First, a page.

Prolacta Bioscience Initiates Clinical Trial To Evaluate The Effect Of A Specially Fortified Exclusive Human Milk Diet To Improve Growth In Infants Born With Single Ventricle Congenital Heart Defect
Published: Feb 16, 2017
DUARTE, CA--(Marketwired - February 16, 2017) -
Prolacta Bioscience Press Releases
Single ventricle cardiac physiology occurs in five out of 100,000 live births,(2) and results in a range of clinical problems resulting from the heart having only one adequate ventricle or pumping chamber.(2) The condition is usually fatal unless treated by a series of surgeries.(3) Babies with single ventricle cardiac physiology often have difficulty breathing, feeding and growing.(3,4)
"These medically frail newborns are at high risk for growth failure, due to increased caloric demands due to their heart and pulmonary conditions. This presents unique nutritional challenges," said Principal Investigator Cynthia Blanco, M.D., University of Texas Health Science Center. "We believe a densely fortified human milk diet may be a real benefit to these infants with an ultimate goal of optimizing their nutritional status prior to their second surgery."
"While not preemies, these babies have a similar need for rich nutrition delivered in small volumes," said Scott Elster, CEO of Prolacta. "This study is the first to explore the benefits of human milk-based fortifiers in a population of fragile infants other than preemies. The medical centers will be using a new formulation that we developed specifically for these babies, and we hope that it will make a difference to their health and healing."
The randomized controlled study will evaluate a minimum of 84 infants, starting at age seven days or younger, who require surgery to correct a single ventricle cardiac physiology present at birth, and who were fed an EHMD prior to study enrollment. The study will measure growth rate and clinical outcomes for up to 30 days following surgery in these infants. One group will be fed an EHMD that includes a new formulation of Prolacta's highest caloric density exclusive human milk-based fortifier, while the other group will receive a standard diet that includes some cow milk-based nutrition. The hypothesis is that infants fed the EHMD will have short-term benefits, including improved growth, reduced episodes of feeding intolerance, sepsis and necrotizing enterocolitis (damaged intestinal tissue), reduced stay in the hospital and potentially improved long-term neurodevelopmental outcomes.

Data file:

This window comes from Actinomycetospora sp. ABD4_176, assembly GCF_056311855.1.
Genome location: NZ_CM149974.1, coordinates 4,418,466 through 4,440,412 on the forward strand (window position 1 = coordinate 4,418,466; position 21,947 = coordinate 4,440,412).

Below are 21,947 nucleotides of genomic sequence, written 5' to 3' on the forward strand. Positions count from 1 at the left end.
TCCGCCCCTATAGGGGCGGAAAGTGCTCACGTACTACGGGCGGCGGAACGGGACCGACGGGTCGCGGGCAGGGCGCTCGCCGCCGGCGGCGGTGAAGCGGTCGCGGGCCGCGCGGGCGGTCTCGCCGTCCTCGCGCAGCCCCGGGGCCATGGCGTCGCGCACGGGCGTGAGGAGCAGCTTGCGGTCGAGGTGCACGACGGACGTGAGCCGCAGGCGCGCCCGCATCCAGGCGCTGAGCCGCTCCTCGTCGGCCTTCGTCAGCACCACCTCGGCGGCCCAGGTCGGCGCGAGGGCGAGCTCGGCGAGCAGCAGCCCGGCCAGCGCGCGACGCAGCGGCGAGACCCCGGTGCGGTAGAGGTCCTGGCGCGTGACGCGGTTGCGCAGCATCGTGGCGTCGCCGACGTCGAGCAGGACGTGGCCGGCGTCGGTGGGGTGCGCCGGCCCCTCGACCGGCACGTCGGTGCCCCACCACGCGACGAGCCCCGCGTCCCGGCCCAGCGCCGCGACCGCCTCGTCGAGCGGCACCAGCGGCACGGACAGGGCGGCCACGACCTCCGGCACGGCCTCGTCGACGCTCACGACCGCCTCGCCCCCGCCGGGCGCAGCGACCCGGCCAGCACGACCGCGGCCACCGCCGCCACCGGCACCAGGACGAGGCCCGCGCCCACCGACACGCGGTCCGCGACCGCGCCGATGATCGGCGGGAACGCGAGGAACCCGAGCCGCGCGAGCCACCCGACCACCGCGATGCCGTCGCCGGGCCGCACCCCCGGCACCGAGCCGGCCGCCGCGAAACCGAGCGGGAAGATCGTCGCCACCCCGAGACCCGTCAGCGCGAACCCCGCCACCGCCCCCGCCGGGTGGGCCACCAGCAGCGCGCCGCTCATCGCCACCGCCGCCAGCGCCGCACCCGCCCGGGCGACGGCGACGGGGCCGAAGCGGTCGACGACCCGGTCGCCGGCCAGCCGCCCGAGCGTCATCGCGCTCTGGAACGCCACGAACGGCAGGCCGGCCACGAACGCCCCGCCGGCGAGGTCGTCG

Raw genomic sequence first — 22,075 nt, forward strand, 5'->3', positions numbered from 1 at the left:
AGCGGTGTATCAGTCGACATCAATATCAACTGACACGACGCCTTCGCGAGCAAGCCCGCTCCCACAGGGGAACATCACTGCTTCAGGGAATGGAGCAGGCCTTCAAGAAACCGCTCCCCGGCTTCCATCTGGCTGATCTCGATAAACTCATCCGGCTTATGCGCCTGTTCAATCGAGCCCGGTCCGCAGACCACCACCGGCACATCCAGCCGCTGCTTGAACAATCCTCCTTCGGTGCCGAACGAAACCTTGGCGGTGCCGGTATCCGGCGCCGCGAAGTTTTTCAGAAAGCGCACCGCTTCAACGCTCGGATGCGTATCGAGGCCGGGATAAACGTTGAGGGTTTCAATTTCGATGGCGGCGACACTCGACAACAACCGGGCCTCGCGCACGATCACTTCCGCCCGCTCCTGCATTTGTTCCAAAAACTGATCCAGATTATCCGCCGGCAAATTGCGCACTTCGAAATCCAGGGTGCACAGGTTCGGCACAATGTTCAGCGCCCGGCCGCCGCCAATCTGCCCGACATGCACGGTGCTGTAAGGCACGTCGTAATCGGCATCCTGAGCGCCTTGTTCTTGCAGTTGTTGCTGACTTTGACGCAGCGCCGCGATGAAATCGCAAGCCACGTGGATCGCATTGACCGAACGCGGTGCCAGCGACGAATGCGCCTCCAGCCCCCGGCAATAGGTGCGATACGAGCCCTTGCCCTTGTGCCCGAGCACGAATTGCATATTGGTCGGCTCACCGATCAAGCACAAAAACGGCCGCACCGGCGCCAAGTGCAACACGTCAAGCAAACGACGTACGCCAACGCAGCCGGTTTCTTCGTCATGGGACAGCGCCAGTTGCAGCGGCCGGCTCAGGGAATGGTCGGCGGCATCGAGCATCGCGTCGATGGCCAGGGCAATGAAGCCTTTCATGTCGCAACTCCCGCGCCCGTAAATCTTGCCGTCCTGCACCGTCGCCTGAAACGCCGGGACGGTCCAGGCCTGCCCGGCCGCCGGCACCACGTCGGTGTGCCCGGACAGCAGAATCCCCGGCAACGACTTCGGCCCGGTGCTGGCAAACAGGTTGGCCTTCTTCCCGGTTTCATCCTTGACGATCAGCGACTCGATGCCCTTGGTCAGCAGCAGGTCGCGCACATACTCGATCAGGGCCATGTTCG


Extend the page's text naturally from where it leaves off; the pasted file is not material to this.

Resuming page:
The study is titled, "A Randomized Controlled Trial to Evaluate Growth Velocity and Clinical Outcomes of Infants with Single Ventricle Physiology Fed an Exclusive Human Milk Diet with Early Nutritional Fortification Following Surgical Repair." It is expected to take place at 12 centers: University of Texas Health Science Center at San Antonio (lead center), San Antonio, Texas; University of Texas Southwestern Medical Center, Dallas, Texas; Texas Children's Hospital, Houston, Texas; Cook Children's Medical Center, Fort Worth, Texas; Children's Hospital of Philadelphia, Philadelphia, Pa.; Cincinnati Children's Hospital Medical Center, Cincinnati, Ohio; Children's Hospital of Orange County, Orange, Calif.; Ann & Robert H. Lurie Children's Hospital of Chicago, Chicago, Ill.; Columbia University Medical Center, New York, N.Y.; Emory University Hospital, Atlanta, Ga.; University of Oklahoma Health Sciences Center, Oklahoma City, Ok.; and UF Health Shands Children's Hospital, Gainesville, Fla.
About Prolacta Bioscience
Prolacta Bioscience, Inc. is a privately-held life sciences company dedicated to Advancing the Science of Human Milk®. The company pioneered the development of human milk-based neonatal nutritional products to meet the needs of critically ill, premature infants in the NICU. Prolacta leads the industry in the quality and safety of nutritional products made from donor breast milk and operates the first and only pharmaceutical-grade manufacturing facility for the processing of human milk. For more information, please visit www.prolacta.com.
(1) An exclusive human milk diet (EHMD) is when 100 percent of the protein, fat and carbohydrates in an infant's intake are derived solely from human milk.
(2) Adult Congenital Heart Association. "Single Ventricle Defects and the Fontan." Accessed Nov. 13, 2016.
(3) Cadet, J.V., "Children's Hospital of Philadelphia: Treating Single Ventricle Defects." Cardiovascular Business. July 26, 2010. Accessed Nov. 13, 2016.
(4) American Heart Association. "Single Ventricle Defects." Updated Oct. 21, 2015. Accessed Nov. 13, 2016.